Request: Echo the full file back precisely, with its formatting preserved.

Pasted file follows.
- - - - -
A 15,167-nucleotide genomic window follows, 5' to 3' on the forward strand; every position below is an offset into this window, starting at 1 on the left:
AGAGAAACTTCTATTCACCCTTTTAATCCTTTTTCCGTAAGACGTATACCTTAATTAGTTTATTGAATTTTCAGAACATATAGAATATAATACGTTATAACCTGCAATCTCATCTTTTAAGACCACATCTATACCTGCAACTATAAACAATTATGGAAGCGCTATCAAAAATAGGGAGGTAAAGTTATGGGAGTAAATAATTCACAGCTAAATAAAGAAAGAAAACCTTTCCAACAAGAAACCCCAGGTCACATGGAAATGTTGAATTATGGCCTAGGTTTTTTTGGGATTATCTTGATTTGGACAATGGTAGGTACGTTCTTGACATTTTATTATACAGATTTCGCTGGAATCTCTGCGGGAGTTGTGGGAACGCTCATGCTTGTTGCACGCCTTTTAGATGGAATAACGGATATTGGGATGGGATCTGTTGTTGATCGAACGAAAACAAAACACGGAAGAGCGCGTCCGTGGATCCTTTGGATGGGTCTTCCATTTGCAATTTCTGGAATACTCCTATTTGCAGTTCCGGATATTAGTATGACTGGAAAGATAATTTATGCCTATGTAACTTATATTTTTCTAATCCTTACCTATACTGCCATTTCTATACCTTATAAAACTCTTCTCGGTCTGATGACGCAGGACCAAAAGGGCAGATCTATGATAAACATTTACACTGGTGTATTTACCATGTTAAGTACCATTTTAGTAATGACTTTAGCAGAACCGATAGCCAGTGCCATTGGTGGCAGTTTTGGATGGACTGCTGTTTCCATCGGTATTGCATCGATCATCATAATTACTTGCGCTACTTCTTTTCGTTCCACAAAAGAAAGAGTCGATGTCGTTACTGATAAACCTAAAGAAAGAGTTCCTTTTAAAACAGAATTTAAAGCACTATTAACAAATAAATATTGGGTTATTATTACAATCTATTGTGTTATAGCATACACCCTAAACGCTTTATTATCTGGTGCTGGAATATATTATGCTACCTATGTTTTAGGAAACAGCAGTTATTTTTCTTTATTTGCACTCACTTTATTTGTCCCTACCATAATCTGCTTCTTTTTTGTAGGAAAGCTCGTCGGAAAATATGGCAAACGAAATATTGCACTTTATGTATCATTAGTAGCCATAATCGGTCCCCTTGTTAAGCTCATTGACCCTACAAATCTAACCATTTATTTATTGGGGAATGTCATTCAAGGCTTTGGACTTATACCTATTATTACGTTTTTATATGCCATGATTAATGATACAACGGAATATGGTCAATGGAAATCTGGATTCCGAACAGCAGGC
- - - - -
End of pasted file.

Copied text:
A 15,167-nucleotide genomic window follows, 5' to 3' on the forward strand; every position below is an offset into this window, starting at 1 on the left:
AGAGAAACTTCTATTCACCCTTTTAATCCTTTTTCCGTAAGACGTATACCTTAATTAGTTTATTGAATTTTCAGAACATATAGAATATAATACGTTATAACCTGCAATCTCATCTTTTAAGACCACATCTATACCTGCAACTATAAACAATTATGGAAGCGCTATCAAAAATAGGGAGGTAAAGTTATGGGAGTAAATAATTCACAGCTAAATAAAGAAAGAAAACCTTTCCAACAAGAAACCCCAGGTCACATGGAAATGTTGAATTATGGCCTAGGTTTTTTTGGGATTATCTTGATTTGGACAATGGTAGGTACGTTCTTGACATTTTATTATACAGATTTCGCTGGAATCTCTGCGGGAGTTGTGGGAACGCTCATGCTTGTTGCACGCCTTTTAGATGGAATAACGGATATTGGGATGGGATCTGTTGTTGATCGAACGAAAACAAAACACGGAAGAGCGCGTCCGTGGATCCTTTGGATGGGTCTTCCATTTGCAATTTCTGGAATACTCCTATTTGCAGTTCCGGATATTAGTATGACTGGAAAGATAATTTATGCCTATGTAACTTATATTTTTCTAATCCTTACCTATACTGCCATTTCTATACCTTATAAAACTCTTCTCGGTCTGATGACGCAGGACCAAAAGGGCAGATCTATGATAAACATTTACACTGGTGTATTTACCATGTTAAGTACCATTTTAGTAATGACTTTAGCAGAACCGATAGCCAGTGCCATTGGTGGCAGTTTTGGATGGACTGCTGTTTCCATCGGTATTGCATCGATCATCATAATTACTTGCGCTACTTCTTTTCGTTCCACAAAAGAAAGAGTCGATGTCGTTACTGATAAACCTAAAGAAAGAGTTCCTTTTAAAACAGAATTTAAAGCACTATTAACAAATAAATATTGGGTTATTATTACAATCTATTGTGTTATAGCATACACCCTAAACGCTTTATTATCTGGTGCTGGAATATATTATGCTACCTATGTTTTAGGAAACAGCAGTTATTTTTCTTTATTTGCACTCACTTTATTTGTCCCTACCATAATCTGCTTCTTTTTTGTAGGAAAGCTCGTCGGAAAATATGGCAAACGAAATATTGCACTTTATGTATCATTAGTAGCCATAATCGGTCCCCTTGTTAAGCTCATTGACCCTACAAATCTAACCATTTATTTATTGGGGAATGTCATTCAAGGCTTTGGACTTATACCTATTATTACGTTTTTATATGCCATGATTAATGATACAACGGAATATGGTCAATGGAAATCTGGATTCCGAACAGCAGGC